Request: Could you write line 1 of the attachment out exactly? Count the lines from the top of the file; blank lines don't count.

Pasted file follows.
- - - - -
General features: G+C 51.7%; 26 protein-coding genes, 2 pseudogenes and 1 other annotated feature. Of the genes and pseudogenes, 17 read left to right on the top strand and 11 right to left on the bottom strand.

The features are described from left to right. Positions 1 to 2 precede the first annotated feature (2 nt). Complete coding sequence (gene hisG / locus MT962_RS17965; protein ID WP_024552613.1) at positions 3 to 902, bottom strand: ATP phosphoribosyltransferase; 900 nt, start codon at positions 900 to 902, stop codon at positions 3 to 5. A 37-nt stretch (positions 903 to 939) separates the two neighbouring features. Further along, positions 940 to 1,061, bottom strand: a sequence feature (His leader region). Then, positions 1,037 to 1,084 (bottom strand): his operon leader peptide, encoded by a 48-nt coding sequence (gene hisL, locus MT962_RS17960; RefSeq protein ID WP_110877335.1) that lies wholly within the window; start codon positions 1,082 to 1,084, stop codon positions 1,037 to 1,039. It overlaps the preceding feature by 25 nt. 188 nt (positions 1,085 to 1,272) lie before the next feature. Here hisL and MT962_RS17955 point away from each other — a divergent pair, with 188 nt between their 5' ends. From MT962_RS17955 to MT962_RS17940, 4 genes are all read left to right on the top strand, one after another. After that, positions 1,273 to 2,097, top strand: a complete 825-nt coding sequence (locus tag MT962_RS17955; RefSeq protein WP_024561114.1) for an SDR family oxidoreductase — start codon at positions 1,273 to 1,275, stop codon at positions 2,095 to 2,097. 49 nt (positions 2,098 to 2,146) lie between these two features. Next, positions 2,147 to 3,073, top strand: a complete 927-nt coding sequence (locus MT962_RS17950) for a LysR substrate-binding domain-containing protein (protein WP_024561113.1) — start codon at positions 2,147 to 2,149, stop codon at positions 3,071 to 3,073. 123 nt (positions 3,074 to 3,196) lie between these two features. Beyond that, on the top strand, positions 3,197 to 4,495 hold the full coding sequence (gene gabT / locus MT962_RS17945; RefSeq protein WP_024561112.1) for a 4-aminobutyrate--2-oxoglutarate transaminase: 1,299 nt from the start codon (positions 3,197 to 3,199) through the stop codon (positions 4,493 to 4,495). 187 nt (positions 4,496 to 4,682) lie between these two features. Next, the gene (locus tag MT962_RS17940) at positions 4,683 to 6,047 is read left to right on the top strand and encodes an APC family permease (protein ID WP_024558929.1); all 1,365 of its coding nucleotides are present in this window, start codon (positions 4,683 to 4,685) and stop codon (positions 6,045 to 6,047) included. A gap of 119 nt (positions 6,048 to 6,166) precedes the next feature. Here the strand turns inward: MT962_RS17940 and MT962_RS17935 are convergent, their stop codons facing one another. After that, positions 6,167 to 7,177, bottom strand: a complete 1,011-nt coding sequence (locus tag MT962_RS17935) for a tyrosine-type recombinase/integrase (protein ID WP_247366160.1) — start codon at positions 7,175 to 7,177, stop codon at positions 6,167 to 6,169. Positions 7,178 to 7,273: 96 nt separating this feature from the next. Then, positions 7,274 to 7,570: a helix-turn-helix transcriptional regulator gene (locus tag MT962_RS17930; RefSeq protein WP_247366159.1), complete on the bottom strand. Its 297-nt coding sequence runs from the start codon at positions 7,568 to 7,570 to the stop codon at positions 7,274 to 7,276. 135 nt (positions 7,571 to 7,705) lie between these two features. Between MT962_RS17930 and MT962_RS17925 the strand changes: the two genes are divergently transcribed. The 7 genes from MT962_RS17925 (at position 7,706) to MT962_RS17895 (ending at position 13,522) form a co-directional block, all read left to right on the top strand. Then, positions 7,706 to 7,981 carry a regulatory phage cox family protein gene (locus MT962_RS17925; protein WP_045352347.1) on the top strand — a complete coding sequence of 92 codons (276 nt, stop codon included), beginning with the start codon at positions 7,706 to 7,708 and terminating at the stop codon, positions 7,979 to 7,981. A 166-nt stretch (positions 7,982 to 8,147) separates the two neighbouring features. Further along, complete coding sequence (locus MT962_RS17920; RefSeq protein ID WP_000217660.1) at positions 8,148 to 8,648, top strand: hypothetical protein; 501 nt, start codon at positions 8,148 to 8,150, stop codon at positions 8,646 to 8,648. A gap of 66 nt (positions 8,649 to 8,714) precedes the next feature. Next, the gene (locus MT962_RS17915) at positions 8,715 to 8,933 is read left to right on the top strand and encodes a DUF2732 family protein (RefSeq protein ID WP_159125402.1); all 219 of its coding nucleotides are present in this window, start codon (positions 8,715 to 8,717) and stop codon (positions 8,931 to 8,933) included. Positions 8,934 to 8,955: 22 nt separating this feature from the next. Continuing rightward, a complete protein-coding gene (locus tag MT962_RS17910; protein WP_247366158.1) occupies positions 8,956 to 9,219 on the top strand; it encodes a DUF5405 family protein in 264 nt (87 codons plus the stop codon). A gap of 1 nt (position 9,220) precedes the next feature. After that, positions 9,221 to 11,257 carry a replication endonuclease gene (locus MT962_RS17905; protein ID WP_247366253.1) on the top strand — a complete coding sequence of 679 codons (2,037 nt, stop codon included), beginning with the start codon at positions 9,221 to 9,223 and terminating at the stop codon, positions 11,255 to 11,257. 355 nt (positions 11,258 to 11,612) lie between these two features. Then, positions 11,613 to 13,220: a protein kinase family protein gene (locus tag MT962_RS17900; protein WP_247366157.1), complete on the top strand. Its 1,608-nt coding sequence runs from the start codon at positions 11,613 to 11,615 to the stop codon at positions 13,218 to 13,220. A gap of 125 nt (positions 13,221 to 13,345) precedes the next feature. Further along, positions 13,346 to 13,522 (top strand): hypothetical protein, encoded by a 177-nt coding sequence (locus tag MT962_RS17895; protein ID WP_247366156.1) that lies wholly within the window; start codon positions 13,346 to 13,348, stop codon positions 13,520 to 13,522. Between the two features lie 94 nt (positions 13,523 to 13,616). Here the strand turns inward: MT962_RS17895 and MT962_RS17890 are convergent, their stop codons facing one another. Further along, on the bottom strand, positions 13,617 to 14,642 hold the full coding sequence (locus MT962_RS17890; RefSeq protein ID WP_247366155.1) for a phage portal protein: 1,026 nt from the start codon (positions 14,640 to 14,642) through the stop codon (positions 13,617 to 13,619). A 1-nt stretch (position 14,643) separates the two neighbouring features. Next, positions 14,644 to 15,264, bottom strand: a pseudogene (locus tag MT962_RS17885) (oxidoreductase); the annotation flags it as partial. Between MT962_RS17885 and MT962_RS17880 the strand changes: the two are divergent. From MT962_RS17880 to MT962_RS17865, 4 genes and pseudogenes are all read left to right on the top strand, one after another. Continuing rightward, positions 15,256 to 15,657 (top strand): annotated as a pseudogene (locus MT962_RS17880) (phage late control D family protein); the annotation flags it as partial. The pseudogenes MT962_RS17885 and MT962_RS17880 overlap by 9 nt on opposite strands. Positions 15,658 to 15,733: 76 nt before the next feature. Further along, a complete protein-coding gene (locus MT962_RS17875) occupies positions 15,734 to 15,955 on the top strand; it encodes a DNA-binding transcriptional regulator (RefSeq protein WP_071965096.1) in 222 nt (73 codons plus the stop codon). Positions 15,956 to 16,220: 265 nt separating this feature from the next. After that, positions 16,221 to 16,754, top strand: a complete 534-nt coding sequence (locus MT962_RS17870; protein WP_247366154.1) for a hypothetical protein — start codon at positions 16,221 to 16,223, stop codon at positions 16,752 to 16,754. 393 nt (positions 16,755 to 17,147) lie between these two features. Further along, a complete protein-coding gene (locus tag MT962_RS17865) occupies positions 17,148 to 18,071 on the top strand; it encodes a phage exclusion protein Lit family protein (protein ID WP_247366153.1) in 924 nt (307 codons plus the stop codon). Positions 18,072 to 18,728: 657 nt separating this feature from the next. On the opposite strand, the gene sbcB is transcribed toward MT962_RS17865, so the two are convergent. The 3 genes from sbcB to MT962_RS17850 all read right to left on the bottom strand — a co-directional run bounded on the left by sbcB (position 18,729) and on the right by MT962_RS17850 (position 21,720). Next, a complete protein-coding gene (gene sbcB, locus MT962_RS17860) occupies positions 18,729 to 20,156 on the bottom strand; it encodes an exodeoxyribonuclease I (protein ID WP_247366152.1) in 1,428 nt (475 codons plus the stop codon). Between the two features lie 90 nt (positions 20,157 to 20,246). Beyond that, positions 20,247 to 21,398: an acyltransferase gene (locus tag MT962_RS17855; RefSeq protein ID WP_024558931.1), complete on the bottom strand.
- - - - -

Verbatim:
General features: G+C 51.7%; 26 protein-coding genes, 2 pseudogenes and 1 other annotated feature. Of the genes and pseudogenes, 17 read left to right on the top strand and 11 right to left on the bottom strand.